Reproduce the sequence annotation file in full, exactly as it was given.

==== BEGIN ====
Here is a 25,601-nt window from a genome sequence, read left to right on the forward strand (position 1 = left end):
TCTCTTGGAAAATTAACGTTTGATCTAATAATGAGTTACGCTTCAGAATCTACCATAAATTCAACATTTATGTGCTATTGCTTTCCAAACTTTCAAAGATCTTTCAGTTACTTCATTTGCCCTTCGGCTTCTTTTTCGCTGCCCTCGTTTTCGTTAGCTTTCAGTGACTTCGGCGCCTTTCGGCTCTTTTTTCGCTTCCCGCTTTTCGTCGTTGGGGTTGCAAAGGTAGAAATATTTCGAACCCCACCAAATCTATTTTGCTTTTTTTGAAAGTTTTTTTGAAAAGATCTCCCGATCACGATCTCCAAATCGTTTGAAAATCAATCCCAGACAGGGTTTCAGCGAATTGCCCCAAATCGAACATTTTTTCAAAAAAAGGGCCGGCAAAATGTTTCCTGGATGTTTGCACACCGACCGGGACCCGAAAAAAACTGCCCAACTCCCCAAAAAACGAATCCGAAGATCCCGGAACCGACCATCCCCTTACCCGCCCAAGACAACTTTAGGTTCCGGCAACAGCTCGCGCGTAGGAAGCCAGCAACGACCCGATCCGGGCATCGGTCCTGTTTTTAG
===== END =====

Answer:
Here is a 25,601-nt window from a genome sequence, read left to right on the forward strand (position 1 = left end):
TCTCTTGGAAAATTAACGTTTGATCTAATAATGAGTTACGCTTCAGAATCTACCATAAATTCAACATTTATGTGCTATTGCTTTCCAAACTTTCAAAGATCTTTCAGTTACTTCATTTGCCCTTCGGCTTCTTTTTCGCTGCCCTCGTTTTCGTTAGCTTTCAGTGACTTCGGCGCCTTTCGGCTCTTTTTTCGCTTCCCGCTTTTCGTCGTTGGGGTTGCAAAGGTAGAAATATTTCGAACCCCACCAAATCTATTTTGCTTTTTTTGAAAGTTTTTTTGAAAAGATCTCCCGATCACGATCTCCAAATCGTTTGAAAATCAATCCCAGACAGGGTTTCAGCGAATTGCCCCAAATCGAACATTTTTTCAAAAAAAGGGCCGGCAAAATGTTTCCTGGATGTTTGCACACCGACCGGGACCCGAAAAAAACTGCCCAACTCCCCAAAAAACGAATCCGAAGATCCCGGAACCGACCATCCCCTTACCCGCCCAAGACAACTTTAGGTTCCGGCAACAGCTCGCGCGTAGGAAGCCAGCAACGACCCGATCCGGGCATCGGTCCTGTTTTTAG